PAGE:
Impact of Natural and Mechanical Ventilation on Fire Patterns in a Residential Structure

Impact of Natural and Mechanical Ventilation on Fire Patterns in a Residential Structure

Understanding the impact of natural and forced air ventilation on fire growth and resulting fire patterns.
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Through full-scale experiments, UL’s Fire Safety Research Institute (FSRI) examines fire behavior from changes in natural ventilation or the presence of mechanical ventilation from an HVAC system. 

This study builds on FSRI’s previous fire pattern research supported by NIJ Grant Award  2015-DN-BX-K052. The previous work studied the repeatability of the fire dynamics, repeatability of fire patterns, and post-flashover persistence of a fire pattern in the area of origin. In that study, the door and window openings were controlled to eliminate the opportunity for the ventilation to change during the development of the fire. When the doors and window openings were closed, the fires were shown to self-extinguish due to a lack of oxygen within the structure. When a doorway or a window was opened prior to ignition, the fires had an adequate oxygen supply to transition through flashover and sustain burning. This study examines the impact of a passive HVAC system and changes in ventilation during the fire through a series of structure fires that were conducted for the Study of Fire Service Residential Home Size-Up and Search & Rescue Operations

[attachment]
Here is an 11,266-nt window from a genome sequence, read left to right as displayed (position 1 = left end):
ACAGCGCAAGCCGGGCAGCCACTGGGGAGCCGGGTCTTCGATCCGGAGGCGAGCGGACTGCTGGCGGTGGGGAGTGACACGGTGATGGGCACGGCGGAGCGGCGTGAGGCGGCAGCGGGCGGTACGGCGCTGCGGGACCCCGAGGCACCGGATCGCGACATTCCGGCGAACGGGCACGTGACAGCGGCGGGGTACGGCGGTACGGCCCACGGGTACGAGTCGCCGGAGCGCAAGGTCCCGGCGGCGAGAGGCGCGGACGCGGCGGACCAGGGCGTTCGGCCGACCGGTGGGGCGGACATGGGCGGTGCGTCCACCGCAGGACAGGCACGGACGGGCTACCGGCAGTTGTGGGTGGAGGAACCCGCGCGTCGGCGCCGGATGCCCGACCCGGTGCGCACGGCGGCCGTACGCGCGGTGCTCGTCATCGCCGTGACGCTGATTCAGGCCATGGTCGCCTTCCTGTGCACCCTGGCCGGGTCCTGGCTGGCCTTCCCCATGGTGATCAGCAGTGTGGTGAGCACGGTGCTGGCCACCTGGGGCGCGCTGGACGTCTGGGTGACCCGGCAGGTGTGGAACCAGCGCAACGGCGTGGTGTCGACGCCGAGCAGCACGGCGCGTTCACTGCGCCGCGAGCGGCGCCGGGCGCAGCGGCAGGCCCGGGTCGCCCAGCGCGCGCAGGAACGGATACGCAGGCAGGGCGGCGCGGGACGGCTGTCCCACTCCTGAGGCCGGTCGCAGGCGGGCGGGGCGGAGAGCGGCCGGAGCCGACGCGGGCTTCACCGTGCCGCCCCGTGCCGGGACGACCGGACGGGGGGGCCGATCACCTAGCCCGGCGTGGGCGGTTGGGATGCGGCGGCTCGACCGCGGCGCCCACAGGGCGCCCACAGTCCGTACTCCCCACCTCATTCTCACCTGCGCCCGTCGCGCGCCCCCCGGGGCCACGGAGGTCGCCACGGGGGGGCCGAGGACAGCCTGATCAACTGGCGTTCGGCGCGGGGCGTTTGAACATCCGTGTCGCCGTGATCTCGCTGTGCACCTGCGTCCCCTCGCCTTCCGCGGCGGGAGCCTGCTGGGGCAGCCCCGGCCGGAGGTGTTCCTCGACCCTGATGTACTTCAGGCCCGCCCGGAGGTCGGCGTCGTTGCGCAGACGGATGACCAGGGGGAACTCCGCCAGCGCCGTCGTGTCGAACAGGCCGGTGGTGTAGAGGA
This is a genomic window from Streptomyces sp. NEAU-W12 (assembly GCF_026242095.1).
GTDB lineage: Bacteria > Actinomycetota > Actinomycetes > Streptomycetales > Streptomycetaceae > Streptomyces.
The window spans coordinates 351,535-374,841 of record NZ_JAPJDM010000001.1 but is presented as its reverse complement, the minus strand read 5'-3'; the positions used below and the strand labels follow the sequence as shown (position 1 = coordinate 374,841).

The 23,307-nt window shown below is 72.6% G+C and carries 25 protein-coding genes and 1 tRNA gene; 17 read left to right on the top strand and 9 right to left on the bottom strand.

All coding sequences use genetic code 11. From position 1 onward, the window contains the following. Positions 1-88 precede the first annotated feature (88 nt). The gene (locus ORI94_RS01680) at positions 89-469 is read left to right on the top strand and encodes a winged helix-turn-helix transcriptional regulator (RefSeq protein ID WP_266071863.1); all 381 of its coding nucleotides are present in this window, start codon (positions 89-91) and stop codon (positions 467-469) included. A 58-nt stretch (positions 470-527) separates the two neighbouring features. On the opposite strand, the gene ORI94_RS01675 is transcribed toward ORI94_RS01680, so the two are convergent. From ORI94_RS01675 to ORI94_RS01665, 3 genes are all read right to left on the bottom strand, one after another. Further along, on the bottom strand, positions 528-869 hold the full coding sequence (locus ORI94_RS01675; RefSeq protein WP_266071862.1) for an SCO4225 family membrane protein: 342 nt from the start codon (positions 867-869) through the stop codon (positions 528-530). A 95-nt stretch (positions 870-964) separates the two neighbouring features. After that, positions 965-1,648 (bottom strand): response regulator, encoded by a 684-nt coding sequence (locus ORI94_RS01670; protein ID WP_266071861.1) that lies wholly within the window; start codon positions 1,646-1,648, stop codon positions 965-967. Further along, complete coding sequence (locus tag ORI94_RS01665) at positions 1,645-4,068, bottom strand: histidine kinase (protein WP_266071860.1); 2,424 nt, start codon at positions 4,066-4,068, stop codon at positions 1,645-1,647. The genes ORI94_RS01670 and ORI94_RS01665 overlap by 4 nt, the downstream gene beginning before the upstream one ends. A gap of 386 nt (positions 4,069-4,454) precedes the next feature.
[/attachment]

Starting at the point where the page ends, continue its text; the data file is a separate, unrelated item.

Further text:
Changes in home construction materials, insulation, and contents demonstrate the importance of understanding how ventilation affects fire behavior. In today’s fire environment, fires in rooms predominantly composed of synthetic contents, often become ventilation-limited. How and where the fire receives oxygen greatly impacts the fire dynamics and subsequent fire patterns. 


  • Examine changes to fire patterns resulting from changes to ventilation during the course of a fire in a ranch style home.  
  • Examine changes to fire effects and patterns as the result of ventilation from an operating  residential HVAC system.
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